Last month, GitHub announced the launch of its GitHub Copilotcode generation tool. This extension to Visual Studio Code leverages AI to help developers code more easily. Recently, the Free Software Foundation (FSF) expressed its opinion around this system which it considers “unacceptable and unfair” and points to the fairness, legitimacy and legality of the coding assistant.
Fair use, fairness, legitimacy, legality: FSF points the finger at GitHub Copilot
According to the FSF, the GitHub Copilot extension to Visual Studio Code poses a few legal questions that have not yet been raised. Built by GitHub in collaboration with OpenAI, the Copilot extension to Visual Studio Code, currently available as a technically limited preview, uses machine learning performance with a neural network it trains on open source software to suggest lines of code or functions to developers when they write software. It also leverages on Codex, an engine announced to be more powerful than GPT-3 in terms of code generation.
Here’s what the FSF says in its advisory around the use of Copilot:
“Developers want to know if training a neural network on their software can be considered fair use. Others who might want to use Copilot wonder if code snippets and other material copied from GitHub-hosted repositories could result in copyright infringement. And even if everything could be legally copied, stakeholders wonder if there’s something fundamentally unfair about a proprietary software company building a service from their work.”
FSF has several questions about the use of Copilot, GitHub says it’s open about it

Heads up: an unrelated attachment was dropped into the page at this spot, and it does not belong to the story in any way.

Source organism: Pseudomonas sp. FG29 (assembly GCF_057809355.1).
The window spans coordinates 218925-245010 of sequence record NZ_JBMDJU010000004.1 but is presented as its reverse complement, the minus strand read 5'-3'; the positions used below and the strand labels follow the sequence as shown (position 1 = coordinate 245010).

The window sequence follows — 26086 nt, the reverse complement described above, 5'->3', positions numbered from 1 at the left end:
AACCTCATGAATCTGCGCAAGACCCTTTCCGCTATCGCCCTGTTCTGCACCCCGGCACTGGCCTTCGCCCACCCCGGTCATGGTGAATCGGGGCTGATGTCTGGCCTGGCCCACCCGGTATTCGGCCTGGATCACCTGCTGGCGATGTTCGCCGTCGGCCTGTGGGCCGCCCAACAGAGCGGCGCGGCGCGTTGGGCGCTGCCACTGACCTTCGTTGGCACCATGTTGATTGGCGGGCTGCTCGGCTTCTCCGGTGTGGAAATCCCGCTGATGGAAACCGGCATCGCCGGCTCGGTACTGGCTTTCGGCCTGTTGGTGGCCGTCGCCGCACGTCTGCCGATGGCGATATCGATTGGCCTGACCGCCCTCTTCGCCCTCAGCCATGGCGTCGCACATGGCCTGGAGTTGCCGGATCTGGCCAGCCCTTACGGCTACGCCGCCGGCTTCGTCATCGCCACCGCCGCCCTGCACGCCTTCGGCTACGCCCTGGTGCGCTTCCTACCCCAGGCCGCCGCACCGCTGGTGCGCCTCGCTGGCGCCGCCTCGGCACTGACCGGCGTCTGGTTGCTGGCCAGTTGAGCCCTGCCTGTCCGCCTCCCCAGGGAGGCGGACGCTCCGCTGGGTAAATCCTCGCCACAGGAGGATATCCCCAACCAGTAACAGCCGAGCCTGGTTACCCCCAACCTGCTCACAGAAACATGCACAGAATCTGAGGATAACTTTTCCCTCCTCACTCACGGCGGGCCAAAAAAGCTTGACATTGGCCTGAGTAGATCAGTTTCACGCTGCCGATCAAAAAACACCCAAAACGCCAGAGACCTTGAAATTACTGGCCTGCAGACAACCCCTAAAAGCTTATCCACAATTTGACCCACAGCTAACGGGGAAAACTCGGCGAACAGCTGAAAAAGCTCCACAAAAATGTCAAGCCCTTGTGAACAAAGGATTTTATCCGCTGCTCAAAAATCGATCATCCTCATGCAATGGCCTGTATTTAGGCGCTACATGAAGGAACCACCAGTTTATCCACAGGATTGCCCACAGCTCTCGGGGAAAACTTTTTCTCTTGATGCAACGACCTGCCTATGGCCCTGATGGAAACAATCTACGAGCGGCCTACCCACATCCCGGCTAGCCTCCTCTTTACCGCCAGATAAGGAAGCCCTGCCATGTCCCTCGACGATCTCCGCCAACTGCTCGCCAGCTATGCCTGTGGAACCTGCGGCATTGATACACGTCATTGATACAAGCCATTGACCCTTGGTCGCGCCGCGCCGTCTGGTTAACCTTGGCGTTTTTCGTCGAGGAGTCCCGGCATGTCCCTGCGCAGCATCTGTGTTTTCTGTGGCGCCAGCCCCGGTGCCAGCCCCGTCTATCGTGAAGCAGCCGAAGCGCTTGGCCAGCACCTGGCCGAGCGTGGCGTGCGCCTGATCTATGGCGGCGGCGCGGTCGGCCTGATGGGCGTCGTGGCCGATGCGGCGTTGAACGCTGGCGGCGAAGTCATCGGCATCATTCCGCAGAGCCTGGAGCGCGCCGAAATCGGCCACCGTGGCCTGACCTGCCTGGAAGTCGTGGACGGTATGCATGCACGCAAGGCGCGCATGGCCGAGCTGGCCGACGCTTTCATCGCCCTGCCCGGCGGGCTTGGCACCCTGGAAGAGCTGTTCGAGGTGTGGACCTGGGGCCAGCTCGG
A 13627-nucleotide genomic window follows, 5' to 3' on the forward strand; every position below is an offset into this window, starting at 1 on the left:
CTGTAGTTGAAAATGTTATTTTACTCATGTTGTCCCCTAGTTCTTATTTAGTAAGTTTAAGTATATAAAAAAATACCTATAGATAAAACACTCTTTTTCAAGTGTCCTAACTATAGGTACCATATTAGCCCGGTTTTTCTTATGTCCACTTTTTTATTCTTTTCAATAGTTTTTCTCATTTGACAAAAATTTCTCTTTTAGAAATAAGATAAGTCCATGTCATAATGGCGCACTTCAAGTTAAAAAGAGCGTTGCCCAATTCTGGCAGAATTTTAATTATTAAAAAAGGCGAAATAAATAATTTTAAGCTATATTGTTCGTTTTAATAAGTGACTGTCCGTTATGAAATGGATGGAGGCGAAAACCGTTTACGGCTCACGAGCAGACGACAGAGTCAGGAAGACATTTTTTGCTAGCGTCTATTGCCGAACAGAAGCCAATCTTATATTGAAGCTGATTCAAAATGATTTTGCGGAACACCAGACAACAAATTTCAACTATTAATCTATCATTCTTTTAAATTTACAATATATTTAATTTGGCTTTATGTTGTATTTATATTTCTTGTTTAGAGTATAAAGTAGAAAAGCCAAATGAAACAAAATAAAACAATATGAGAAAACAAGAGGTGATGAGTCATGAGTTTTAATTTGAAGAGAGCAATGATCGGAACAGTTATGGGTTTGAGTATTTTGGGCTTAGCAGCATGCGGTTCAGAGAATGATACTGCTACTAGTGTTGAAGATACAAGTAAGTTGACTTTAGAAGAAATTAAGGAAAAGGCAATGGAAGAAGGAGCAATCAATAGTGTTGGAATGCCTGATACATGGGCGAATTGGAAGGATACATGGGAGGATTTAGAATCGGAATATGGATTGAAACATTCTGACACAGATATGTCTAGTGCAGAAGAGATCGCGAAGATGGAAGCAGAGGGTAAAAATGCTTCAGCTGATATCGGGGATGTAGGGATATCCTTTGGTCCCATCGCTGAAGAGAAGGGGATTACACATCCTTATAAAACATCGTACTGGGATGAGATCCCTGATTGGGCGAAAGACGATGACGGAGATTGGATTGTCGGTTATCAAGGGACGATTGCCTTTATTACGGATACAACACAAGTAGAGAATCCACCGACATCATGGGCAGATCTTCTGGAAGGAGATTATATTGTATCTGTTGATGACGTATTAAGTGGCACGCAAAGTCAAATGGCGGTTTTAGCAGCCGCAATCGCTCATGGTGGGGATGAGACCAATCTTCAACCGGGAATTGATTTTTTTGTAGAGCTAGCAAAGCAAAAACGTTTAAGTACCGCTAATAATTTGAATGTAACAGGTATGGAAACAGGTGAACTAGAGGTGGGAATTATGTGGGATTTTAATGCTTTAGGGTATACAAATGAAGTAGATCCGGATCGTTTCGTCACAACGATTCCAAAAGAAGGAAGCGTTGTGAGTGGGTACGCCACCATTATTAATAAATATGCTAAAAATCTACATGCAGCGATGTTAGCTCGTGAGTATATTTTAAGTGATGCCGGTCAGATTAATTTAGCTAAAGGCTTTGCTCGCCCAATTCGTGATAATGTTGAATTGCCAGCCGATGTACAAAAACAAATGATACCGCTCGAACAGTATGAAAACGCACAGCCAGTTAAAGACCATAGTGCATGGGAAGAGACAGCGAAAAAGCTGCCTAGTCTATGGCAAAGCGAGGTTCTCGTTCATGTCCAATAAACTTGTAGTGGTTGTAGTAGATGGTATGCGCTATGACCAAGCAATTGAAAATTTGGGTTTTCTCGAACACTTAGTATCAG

For the FSF, there are several questions that need to be answered that, as of now, have not been answered:
- Does training Copilot on public repositories infringe copyright? Can it be considered fair use?
- To what extent can Copilot’s output give rise to claims of infringement of GPLed works?
- Can developers using Copilot comply with free software licenses such as the GPL?
- How can developers ensure that their copyrighted code is protected from infringement by Copilot?
- If Copilot generates code that infringes on an open source licensed work, how can the copyright holder know about the infringement?
- Is a trained AI/ML model protected by copyright? Who owns the copyright?
- Should organizations like the Free Software Foundation advocate for a change in copyright law related to these issues?
GitHub responded to FSF by stating that the firm was open on all issues. Here are their words:
“This is a new space, and we are eager to engage with developers on these topics and help the industry establish appropriate standards for training AI models.”
For its part, the foundation is offering anyone interested in the topic the opportunity to submit a white paper that is no more than 3,000 words in length, contains no information that compromises the anonymity of the author(s) so that it can be sent to reviewers, and is written in English if possible. All information is available here.